I know a boss that made a huge mistake by listing the business for sale without telling the staff. The staff saw the ad when reading the paper on Saturday morning. They were very annoyed that the boss had been feeding them lies about “everything being fine”. Instead of feeling embarrassed about having to sell up, the boss should have been open and included the staff in this process honestly. Instead the culture was tense and disconnected while the sale went through. The boss didn’t regain the trust or respect of the team.
In the past a lot of businesses kept financial details secret from staff –- as if it was none of their business or they didn’t need to know. Businesses that do share such information are often better off. One great reason to share is the clarification about how much profit the owners really do pocket each year. Some staff believe it to be gazillions, which is why they get so annoyed at their wage which they may feel is miserable. Often when all the financial details are on the table they see they are paid very fairly and the boss doesn’t take home four million each week!
You should share things like:
- If there is a drop in sales tell the team -– don’t just keep it within the boardroom.
- Tell everyone what the high margin products are so they can focus on selling those items.
- If there are financial difficulties discuss it with everyone and pen a survival plan together — especially since staff know the customers much better than management does. Their contribution will be very valuable.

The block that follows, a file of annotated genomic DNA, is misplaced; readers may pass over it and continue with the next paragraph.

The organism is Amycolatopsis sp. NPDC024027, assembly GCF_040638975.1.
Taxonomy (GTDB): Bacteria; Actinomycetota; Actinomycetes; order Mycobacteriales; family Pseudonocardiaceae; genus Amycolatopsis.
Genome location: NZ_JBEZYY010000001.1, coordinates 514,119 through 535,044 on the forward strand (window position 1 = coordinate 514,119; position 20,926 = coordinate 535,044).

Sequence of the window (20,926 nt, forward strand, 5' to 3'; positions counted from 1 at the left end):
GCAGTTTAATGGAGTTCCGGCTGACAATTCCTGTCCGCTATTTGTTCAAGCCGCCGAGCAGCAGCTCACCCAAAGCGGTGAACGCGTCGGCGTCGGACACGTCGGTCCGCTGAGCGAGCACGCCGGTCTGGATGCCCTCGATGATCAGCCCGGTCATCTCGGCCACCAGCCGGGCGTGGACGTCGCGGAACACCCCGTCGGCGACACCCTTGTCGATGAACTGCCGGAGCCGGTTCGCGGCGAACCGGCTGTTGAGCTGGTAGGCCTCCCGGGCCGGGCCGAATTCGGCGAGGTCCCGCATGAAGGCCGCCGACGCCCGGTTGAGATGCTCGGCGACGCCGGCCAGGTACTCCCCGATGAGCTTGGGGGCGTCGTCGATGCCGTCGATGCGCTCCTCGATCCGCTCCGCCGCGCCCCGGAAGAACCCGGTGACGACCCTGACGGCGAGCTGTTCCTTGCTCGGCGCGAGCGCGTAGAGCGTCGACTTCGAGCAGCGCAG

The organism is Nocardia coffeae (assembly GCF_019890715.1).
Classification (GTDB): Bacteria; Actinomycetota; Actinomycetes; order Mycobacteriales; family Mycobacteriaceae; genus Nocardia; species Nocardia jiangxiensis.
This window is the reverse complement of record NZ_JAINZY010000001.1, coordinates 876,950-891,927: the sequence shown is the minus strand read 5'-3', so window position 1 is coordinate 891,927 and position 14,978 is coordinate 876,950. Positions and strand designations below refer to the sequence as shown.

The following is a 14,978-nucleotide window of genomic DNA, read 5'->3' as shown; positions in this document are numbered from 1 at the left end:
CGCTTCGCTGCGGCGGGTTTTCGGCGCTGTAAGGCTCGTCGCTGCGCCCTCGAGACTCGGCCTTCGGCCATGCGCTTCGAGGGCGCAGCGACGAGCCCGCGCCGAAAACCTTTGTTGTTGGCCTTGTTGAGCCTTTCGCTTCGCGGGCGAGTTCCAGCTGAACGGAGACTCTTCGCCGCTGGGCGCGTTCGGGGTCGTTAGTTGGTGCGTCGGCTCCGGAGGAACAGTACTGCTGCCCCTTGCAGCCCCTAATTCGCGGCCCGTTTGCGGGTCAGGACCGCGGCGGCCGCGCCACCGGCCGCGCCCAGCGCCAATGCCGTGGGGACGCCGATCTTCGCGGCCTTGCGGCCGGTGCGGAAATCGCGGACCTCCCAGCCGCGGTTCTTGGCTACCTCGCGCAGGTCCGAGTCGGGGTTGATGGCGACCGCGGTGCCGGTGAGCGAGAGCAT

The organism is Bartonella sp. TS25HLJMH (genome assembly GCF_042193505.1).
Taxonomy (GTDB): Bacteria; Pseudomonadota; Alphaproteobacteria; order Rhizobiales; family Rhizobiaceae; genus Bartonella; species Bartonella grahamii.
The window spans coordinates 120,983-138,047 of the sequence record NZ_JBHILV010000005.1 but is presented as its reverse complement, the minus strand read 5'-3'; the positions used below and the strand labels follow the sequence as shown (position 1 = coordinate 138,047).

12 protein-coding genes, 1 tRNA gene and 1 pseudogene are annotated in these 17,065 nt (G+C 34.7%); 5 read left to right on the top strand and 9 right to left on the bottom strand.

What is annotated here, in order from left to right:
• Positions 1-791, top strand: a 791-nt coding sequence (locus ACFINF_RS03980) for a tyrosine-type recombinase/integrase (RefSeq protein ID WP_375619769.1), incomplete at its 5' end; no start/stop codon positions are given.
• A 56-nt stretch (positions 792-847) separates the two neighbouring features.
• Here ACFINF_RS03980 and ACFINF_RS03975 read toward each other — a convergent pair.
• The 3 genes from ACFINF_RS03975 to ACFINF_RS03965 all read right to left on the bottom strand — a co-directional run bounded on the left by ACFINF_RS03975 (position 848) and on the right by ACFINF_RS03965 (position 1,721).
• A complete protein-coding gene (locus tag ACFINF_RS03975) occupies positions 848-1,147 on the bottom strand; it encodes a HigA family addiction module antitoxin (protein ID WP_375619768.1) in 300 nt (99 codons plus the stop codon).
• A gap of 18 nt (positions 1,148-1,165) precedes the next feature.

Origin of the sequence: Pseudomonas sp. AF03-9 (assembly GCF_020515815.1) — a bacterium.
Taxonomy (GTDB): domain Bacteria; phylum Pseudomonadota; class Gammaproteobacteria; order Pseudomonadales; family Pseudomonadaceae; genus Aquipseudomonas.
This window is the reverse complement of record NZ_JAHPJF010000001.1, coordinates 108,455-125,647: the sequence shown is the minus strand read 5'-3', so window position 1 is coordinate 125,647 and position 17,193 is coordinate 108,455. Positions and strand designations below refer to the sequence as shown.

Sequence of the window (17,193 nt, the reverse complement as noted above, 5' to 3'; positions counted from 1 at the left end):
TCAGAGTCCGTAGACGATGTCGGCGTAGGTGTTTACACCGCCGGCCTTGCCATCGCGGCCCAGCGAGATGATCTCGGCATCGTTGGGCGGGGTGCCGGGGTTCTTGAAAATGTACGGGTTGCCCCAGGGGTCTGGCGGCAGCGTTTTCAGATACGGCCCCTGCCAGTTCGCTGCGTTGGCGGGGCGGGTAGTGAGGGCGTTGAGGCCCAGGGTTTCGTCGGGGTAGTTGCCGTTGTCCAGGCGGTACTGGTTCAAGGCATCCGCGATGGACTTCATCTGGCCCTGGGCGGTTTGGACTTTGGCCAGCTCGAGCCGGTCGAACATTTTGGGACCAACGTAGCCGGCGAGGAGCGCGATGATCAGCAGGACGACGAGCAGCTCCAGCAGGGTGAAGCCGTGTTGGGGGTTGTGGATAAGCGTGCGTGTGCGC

It is important to tell staff margin details because if they are earning commissions on each item, they can sometimes assume you are pocketing a lot more from their great sales work than the miserable commission you are paying.
Audit your secrets
- Ponder everything management knows but the staff do not.
- Figure out why these things are not public knowledge amongst the team.
- Identify at what cost the secrets are being kept.
- List the pros and cons of staff knowing (more often than not, the honesty is of higher value than any negative that may come from sharing).
- Come clean with your secrets and tell the team that management intend on being more open about such things in the future.
Involving staff in these kind of ‘secrets’ is not rocket science –- they are stakeholders, after all. Gone are the days when the boss knew lots of inside secrets and the staff were clueless — often wandering aimlessly around scratching their heads. The workplace of the future is without old-fashioned hierarchies and is full of openness, honesty and much bigger success.
March 9, 2009
As a follow-up to talking about the importance and power of focus, here’s a great article by Srinivasan Pillay on why and how visualization works — what happens in the brain, and in our lives, when we visualize.
Visualizing works. And it’s an enormously important skill for managers. It goes hand in hand with focus. As Pillay points out in the article, feeding your brain a “plan in a thousand words” is less successful than giving it a single, specific image. The real work is getting to that single image.